Lockup to start and they trade off on the arm, but Robert Parker trips up Regal and Jacques stomps him down and out. Parker adds another cheapshot and Jacques beats on him outside. Back in, Regal grabs a headlock, but gets tripped up again and Jacques attacks from behind. Parker then comes in and it’s a DQ. What IS this show?
(Regal d. Jacques Rougeau, outside interference — DQ, 1:46, 1/2*) Not even a match.
Kevin Sullivan v. Chris Benoit
They immediately brawl into the crowd and up into the bathroom, not even bothering to go to the ring. Benoit goes into a sign above the urinals, but he breaks off the plexiglass and hits Sullivan with it. Back to the ring and Sullivan gets the ICE COLD SODA OF DOOM, and they head up. Benoit tries a superplex, but Sullivan punches him down. Benoit tries another suplex, but Sullivan goes low, and they butt heads and both are out. Jimmy Hart gives Kevin the bell and Benoit goes up, but headbutts the bell as a result.
(Kevin Sullivan d. Chris Benoit, bell — pin, 1:58, **1/2) Only two minutes of actual match, but the whole thing ran a good 8 minutes and was pretty entertaining stuff. This was really just there to promote the rematch at the Clash of the Champions the next night. I wish they’d show THAT on 24/7 to go along with this instead of jumping around to coincide with whatever silly theme o’ the month. Although quickly checking the results, it sounds like a pretty shitty show, so I rescind the request.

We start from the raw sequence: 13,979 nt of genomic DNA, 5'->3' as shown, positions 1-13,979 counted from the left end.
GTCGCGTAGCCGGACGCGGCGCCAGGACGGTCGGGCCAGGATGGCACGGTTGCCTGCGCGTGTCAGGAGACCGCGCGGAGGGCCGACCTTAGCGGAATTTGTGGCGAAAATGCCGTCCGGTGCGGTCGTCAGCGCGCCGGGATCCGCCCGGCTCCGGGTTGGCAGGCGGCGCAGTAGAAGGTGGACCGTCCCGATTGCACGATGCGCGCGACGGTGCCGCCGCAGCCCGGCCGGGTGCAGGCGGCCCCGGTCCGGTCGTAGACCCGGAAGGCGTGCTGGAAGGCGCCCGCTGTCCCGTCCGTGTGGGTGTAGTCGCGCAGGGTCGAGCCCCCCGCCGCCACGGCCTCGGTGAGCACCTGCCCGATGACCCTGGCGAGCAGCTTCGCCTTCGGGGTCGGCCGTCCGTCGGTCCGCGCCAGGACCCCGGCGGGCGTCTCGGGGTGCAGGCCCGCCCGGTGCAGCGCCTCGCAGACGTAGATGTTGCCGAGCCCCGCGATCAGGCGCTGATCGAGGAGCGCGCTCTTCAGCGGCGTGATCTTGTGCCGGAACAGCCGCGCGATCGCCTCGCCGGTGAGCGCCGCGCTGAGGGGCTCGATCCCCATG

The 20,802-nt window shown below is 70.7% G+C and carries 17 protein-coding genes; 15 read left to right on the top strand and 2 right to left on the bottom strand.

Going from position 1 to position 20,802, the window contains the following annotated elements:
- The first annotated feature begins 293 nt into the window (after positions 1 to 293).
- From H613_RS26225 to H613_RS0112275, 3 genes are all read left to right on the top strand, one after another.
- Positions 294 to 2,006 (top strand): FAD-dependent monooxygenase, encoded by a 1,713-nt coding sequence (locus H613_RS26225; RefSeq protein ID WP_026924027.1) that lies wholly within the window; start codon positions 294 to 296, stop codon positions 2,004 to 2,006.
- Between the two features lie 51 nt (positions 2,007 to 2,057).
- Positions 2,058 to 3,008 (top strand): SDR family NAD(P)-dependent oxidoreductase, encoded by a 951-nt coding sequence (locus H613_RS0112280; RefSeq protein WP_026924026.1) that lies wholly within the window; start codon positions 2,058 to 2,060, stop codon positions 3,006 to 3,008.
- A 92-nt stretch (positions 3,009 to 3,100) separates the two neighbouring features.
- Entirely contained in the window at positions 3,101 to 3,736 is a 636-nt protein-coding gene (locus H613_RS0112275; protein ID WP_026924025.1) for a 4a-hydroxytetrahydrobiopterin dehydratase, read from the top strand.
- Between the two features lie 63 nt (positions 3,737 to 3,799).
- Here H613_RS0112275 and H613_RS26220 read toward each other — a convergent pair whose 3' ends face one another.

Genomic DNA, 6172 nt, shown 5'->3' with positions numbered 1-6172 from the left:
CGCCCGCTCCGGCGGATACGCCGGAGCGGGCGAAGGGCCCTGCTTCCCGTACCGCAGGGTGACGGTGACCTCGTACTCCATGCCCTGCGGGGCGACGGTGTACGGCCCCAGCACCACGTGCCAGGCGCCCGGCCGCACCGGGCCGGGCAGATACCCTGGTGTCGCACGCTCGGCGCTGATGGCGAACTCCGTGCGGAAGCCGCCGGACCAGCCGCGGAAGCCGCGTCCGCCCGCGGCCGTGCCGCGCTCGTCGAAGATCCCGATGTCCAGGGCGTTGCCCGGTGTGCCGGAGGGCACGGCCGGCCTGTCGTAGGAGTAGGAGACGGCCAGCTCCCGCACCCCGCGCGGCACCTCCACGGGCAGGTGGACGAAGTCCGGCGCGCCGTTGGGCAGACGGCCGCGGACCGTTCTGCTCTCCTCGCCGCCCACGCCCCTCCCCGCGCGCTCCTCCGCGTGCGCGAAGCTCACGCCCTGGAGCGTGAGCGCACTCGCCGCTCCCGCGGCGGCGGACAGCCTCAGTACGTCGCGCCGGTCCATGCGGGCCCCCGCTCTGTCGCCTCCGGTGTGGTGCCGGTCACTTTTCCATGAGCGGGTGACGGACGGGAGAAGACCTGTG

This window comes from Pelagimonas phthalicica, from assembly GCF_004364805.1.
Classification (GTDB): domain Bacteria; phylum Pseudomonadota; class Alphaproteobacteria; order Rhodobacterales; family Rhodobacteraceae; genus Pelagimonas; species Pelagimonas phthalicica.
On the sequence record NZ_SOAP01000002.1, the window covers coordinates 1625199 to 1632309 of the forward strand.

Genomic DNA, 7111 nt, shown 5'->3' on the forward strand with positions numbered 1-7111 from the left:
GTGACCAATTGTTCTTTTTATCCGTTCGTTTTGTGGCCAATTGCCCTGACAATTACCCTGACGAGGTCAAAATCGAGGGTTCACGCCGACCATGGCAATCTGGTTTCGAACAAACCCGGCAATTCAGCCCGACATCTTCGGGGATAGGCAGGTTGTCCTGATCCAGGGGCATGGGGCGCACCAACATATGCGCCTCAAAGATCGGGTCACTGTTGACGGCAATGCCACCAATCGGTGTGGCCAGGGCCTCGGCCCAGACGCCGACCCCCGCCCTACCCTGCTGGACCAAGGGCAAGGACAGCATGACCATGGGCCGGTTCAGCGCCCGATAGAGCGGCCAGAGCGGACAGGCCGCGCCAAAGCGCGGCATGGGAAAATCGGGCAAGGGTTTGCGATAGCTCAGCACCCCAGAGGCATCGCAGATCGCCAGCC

Jim Duggan v. Pierre Ouelette
Eric Bischoff and Kevin Nash take over on commentary here, which should give us our share of insider jokes and smug comments. Duggan dumps Pierre , but Jacques comes out and distracts Duggan long enough for Pierre to beat him down and take over. Legdrop gets two. The Steiners also join us and Scott hits Pierre and allows Duggan to pin him with the taped fist. I never got how that’s supposed to work.
(Jim Duggan d. Pierre Ouelette, taped fist — pin, 2:00, 1/4*) Again, just building up to the Steiners v. Quebecers at the Clash, which only lasted like 5 minutes in itself.